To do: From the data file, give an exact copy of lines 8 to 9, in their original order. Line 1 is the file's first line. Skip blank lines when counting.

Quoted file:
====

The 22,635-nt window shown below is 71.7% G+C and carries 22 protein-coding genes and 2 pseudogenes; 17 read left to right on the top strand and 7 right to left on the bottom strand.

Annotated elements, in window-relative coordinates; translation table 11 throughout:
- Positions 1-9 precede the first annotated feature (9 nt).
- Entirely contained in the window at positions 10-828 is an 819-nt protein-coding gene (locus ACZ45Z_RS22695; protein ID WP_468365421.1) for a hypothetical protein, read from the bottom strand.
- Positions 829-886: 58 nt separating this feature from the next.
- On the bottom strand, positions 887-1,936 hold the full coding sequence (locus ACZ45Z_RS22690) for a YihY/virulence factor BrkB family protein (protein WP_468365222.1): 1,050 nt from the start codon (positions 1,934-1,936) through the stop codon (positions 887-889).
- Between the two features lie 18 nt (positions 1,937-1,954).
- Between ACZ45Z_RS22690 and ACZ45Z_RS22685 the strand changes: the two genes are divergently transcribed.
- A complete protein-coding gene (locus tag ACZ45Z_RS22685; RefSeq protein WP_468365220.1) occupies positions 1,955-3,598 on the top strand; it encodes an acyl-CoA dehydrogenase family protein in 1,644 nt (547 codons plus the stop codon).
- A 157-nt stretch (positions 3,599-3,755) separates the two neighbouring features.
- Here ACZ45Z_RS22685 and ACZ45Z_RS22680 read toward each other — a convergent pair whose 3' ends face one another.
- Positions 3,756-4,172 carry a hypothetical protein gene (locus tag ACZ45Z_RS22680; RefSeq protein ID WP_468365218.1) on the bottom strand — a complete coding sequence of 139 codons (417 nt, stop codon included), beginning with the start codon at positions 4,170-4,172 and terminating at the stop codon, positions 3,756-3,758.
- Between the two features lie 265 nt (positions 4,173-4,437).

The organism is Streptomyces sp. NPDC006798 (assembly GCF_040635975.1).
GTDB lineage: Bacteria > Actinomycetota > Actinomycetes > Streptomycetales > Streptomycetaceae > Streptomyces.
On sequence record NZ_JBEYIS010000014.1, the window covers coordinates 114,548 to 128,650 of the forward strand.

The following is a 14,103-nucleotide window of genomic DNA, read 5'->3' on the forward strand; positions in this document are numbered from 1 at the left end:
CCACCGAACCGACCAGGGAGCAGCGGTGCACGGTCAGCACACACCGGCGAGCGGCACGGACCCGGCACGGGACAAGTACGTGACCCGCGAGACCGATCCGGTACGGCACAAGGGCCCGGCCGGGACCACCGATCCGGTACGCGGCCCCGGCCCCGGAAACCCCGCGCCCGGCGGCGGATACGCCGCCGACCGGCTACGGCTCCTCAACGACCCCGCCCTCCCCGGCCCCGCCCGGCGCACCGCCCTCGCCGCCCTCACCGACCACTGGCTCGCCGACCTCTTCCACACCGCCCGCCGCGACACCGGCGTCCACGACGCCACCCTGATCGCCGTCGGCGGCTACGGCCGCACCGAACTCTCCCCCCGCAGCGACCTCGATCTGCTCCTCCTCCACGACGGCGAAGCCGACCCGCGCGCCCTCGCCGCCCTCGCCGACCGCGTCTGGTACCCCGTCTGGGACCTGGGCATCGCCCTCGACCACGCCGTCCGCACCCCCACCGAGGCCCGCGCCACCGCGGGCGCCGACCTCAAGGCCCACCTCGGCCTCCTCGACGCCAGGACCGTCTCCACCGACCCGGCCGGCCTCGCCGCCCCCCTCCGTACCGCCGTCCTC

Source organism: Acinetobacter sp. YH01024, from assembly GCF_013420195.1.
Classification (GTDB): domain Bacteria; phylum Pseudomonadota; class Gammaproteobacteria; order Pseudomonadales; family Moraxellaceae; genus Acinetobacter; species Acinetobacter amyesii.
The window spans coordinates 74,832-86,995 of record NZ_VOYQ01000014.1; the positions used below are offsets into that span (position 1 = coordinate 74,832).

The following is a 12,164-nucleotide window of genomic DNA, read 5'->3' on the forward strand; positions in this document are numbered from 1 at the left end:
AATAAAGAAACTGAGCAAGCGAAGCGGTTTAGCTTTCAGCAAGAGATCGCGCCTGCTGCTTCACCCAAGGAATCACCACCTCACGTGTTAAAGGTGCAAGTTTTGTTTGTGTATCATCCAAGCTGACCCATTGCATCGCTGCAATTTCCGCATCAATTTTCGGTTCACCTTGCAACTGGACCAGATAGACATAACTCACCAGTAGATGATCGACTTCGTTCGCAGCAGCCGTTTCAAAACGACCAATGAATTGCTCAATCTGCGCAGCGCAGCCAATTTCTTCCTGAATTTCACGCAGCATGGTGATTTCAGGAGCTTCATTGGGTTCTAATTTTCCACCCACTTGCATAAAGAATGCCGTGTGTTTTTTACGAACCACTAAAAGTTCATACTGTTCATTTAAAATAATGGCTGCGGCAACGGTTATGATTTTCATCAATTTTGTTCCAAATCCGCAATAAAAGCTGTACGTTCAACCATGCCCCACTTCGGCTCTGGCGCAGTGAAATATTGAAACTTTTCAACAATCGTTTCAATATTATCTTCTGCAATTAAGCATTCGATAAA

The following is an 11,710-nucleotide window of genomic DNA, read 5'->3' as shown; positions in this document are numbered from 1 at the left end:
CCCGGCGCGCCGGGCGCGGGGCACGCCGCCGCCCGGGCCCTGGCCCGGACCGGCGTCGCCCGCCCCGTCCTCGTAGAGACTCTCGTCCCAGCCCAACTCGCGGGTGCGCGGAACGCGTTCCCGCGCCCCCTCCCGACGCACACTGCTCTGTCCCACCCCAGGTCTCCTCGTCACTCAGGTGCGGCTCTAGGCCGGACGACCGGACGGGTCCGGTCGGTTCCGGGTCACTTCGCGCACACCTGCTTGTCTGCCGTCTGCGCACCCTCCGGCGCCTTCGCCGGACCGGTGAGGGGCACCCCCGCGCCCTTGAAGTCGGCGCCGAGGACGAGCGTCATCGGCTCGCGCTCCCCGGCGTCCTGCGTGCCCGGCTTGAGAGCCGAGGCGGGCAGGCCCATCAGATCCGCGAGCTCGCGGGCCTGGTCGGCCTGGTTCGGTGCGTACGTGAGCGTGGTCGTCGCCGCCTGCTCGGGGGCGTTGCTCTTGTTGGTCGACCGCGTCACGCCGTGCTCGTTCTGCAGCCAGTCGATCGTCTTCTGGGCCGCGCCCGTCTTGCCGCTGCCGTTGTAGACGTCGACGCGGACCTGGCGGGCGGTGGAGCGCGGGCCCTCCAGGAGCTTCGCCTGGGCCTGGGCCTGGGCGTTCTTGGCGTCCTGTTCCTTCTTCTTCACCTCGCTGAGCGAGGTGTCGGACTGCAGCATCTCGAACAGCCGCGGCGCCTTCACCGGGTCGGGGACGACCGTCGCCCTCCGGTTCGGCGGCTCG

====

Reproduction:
- Between ACZ45Z_RS22690 and ACZ45Z_RS22685 the strand changes: the two genes are divergently transcribed.
- A complete protein-coding gene (locus tag ACZ45Z_RS22685; RefSeq protein WP_468365220.1) occupies positions 1,955-3,598 on the top strand; it encodes an acyl-CoA dehydrogenase family protein in 1,644 nt (547 codons plus the stop codon).